Dancing While Black: Black Bodies | White Boxes offers Robust Platform for Virtual Learning
The Angela's Pulse inaugural Digital Journal offers a robust platform for virtual learning:
Dancing While Black: Black Bodies | White Boxes
produced in partnership with NYU’s Hemispheric Institute of Performance and Politics and PURPOSE Productions with funding from The Surdna Foundation
(New York, NY - May 20, 2020) - At a time when many educational experiences have become virtual, Angela’s Pulse shares our inaugural digital journal, Dancing While Black: Black Bodies | White Boxes, a publication dedicated to the voices and visions of Black dance artists.
Experience the Journal at DWBjournal.angelaspulse.org.
Developed with HemiPress, Dancing While Black: Black Bodies | White Boxes is the collaborative effort of 33 contributors, editors, artists, advisors and designers including historian Dr. Brenda Dixon-Gottschild, choreographer jumatatu m. poe, writer and curator Eva Yaa Asantewaa, and icon Dianne McIntyre. The Journal is part of our ongoing efforts to amplify the voices of Black dance makers while strengthening our connections across geography and generation, and was produced in partnership with NYU’s Hemispheric Institute of Performance and Politics and PURPOSE Productions with funding from The Surdna Foundation. “This inaugural issue of Dancing While Black’s digital journal was born from collective visioning and laboring, two practices essential for building both a dance and a community,” reflects Angela’s Pulse Director and Dancing While Black Founder Paloma McGregor. Intentionally keeping Blackness at the center, the Journal explores themes of Black bodies, Black space and white boxes. As David Thompson writes, “[Blackness is] a term that was transformed by Black people during the 1960s into an idea that embraced the complex space of power, love, and identity.”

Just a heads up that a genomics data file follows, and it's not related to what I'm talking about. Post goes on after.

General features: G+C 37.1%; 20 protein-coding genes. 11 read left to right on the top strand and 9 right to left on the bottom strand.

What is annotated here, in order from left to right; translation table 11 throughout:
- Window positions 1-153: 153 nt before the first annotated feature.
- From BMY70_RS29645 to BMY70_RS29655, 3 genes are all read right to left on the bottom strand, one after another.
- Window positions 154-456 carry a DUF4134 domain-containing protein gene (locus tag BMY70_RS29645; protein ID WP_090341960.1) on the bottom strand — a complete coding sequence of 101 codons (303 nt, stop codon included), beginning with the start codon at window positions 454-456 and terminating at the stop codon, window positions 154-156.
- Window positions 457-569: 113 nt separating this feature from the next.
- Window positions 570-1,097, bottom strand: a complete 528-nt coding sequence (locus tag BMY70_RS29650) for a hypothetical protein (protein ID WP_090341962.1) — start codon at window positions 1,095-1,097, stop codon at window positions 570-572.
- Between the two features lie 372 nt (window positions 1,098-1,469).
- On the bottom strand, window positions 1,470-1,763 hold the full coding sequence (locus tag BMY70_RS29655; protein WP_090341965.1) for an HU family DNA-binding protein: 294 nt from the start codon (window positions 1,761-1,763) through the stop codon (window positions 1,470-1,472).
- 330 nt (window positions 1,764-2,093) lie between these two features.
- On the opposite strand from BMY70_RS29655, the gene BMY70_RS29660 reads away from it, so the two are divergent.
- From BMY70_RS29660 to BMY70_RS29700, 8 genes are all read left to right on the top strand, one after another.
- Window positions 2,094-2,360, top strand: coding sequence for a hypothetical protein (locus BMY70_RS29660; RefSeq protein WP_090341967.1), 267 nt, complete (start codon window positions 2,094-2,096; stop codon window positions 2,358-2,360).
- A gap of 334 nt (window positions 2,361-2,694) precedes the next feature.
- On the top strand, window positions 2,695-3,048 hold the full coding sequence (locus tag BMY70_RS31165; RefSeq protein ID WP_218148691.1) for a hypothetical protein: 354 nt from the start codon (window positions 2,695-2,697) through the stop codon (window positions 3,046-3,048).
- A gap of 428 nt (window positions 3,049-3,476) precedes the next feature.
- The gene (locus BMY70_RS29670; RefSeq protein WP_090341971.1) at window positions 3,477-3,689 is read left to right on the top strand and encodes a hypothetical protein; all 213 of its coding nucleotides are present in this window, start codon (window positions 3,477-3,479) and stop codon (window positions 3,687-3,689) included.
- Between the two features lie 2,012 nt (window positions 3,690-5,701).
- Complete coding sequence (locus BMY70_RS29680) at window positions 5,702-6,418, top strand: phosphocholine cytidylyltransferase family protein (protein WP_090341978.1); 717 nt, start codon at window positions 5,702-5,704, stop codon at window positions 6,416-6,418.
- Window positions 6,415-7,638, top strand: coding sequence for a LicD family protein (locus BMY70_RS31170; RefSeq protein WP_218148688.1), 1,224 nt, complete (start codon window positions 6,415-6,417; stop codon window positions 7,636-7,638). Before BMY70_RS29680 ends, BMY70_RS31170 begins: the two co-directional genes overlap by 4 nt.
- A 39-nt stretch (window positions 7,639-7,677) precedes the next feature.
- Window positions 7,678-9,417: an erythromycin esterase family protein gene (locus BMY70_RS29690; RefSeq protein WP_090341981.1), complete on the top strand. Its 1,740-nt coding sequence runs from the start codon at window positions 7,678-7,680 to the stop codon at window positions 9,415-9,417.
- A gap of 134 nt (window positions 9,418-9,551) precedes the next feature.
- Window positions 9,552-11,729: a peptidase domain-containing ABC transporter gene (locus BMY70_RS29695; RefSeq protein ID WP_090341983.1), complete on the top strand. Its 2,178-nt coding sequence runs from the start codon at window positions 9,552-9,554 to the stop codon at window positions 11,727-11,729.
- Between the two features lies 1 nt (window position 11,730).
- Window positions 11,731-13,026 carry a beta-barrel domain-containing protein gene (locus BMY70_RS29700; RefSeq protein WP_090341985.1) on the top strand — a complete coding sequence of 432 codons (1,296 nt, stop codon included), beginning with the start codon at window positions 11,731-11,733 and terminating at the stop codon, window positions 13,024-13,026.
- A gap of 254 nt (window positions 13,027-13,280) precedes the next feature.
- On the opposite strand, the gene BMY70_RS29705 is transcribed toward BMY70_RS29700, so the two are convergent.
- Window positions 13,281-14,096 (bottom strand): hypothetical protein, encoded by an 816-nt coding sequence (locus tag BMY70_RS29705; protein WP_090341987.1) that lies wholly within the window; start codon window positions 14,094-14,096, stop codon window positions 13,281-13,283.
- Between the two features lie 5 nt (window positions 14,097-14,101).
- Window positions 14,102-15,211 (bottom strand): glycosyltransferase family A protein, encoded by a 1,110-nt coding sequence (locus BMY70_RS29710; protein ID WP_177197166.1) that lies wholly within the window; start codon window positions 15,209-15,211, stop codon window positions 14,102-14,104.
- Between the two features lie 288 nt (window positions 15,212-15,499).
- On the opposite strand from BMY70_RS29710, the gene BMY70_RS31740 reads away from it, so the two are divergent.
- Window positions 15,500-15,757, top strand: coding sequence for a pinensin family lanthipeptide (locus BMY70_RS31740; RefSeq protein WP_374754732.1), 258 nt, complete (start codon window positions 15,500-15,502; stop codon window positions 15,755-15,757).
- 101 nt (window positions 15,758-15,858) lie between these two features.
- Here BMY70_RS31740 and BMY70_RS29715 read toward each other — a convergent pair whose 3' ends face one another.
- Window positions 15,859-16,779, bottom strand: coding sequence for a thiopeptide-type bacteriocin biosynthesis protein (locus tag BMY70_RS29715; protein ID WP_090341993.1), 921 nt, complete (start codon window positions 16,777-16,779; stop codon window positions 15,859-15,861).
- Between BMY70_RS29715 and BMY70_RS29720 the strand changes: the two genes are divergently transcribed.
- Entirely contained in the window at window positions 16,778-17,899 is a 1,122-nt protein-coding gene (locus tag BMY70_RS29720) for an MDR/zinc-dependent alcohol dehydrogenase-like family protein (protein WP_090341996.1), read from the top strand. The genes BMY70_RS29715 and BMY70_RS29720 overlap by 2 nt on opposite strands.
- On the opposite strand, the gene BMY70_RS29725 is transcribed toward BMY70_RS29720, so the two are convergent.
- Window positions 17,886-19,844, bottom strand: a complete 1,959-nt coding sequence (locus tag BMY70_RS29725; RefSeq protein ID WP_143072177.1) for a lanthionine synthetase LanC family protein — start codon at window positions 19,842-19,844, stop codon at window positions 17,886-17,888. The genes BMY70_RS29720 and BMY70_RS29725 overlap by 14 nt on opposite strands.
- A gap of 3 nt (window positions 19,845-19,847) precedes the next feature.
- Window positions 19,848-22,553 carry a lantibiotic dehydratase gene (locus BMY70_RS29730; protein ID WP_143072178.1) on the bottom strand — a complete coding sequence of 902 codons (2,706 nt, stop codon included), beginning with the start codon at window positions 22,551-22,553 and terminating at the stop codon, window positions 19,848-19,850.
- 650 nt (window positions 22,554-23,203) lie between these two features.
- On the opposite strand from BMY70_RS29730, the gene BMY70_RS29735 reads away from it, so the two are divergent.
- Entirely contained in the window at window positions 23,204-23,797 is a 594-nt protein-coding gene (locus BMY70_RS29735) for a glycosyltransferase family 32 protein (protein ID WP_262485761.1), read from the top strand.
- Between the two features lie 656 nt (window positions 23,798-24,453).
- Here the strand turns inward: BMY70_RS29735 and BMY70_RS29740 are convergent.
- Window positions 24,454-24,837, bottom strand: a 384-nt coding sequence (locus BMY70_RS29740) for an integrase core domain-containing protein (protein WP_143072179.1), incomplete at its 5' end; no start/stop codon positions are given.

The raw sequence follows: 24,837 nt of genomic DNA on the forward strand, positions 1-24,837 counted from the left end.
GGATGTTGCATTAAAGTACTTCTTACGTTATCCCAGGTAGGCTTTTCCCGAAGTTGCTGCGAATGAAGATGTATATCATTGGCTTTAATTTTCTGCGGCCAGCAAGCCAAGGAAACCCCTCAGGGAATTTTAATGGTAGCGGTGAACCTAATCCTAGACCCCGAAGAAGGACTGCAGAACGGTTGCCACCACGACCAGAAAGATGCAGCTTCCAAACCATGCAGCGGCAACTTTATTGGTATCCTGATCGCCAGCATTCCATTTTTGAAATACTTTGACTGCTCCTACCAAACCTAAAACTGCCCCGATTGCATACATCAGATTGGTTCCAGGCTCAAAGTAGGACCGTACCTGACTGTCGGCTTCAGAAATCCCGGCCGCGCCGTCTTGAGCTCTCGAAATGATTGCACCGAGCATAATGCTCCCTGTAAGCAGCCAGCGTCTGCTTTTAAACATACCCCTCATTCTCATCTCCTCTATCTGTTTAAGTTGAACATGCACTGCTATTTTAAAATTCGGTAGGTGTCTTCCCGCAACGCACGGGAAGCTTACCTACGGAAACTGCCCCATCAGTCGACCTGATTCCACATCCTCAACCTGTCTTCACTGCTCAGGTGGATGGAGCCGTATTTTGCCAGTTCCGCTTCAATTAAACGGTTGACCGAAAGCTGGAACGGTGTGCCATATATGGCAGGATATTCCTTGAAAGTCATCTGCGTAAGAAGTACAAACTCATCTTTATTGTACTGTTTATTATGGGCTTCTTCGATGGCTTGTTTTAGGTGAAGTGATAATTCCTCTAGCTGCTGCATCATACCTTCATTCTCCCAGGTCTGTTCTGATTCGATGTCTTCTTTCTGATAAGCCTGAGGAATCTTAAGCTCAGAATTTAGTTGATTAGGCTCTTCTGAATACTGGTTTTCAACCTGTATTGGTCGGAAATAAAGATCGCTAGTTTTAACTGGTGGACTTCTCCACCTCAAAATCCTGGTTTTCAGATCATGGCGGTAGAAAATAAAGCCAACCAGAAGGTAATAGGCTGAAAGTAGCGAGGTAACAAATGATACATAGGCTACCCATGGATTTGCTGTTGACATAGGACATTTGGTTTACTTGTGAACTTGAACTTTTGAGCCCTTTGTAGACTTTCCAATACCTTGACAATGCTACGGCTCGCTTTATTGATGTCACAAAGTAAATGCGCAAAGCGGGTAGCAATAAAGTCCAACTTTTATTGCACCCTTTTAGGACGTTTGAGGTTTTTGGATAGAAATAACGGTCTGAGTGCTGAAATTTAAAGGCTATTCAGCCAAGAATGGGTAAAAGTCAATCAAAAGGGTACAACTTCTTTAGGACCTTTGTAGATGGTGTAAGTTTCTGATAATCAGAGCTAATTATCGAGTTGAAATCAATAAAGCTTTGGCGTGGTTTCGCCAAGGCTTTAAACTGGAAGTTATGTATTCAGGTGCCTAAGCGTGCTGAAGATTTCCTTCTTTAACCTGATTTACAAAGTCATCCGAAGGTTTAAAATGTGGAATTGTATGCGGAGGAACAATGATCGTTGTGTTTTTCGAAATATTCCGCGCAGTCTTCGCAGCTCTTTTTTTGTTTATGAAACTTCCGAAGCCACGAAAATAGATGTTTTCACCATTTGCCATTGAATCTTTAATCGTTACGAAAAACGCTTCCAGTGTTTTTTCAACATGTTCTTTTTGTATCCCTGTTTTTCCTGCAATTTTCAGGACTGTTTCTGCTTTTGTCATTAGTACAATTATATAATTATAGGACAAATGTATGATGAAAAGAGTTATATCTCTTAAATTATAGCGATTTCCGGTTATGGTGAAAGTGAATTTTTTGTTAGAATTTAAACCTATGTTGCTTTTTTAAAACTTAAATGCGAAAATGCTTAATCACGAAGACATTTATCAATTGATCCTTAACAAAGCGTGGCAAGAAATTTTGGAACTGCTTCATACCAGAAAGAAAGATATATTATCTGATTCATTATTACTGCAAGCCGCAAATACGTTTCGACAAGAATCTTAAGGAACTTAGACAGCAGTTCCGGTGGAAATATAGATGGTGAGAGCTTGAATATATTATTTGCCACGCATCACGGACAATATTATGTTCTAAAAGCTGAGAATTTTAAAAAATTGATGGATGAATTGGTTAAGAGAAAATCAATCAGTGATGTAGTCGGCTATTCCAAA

Dancing While Black: Black Bodies | White Boxes launched March 14th, 2019 at NYU's Hemispheric Institute of Performance and Politics with a reception and panel discussion featuring Journal contributors and editors. “Coming here is walking into love,” observed Dr. Brenda Dixon-Gottschild during the evening’s conversation. Watch the Live Stream of the launch event featuring writers Dr. Dixon-Gottschild and Maria Bauman-Morales, content editor Thomas F. DeFrantz and Editor in Chief Paloma McGregor in conversation at https://youtu.be/zFtu1-fauuI.
In the Journal’s introduction, McGregor goes on to write, “This journal is us, Black and centered, with white at the edges.” As iconic Black publications like Essence and The Root have focused on digital content, this Journal engages online audiences with dance as the lens for conversations around identity, tradition, taking up space and telling Black stories. As DeFrantz reflected during the launch event, “We’re not trying to write ourselves into a history that’s disinterested. We’re trying to write ourselves for ourselves.” McGregor affirms this reflection when she writes, “This formation, this coming together to collect ourselves, is an exercise of great will, imagination, trust, and courage. Though Black dance artists are currently receiving unprecedented opportunities in white spaces, we know from history, the news, and our own bodies’ fatigue, that these ‘opportunities’ are too often conditional and too rarely nourishing. How often do we get to simply be together – in all our clarity and contradiction, across generation and gender? And out loud!?”
“This journal – like dance – is a practice, something we’ve gotta do a whole lot to get really good at it,” proclaims Paloma McGregor. We invite you to stay tuned for future iterations of the Dancing While Black Journal along with continued programming that centers the voices and movement of Black dance artists. As David Thompson articulates, “The cultivation of this space feels essential in a society where the current political regime wants to pull us all backward and has removed the Band-Aids that were meant to heal wounds, revealing that certain ideas and fears continue to scar our minds and bodies.”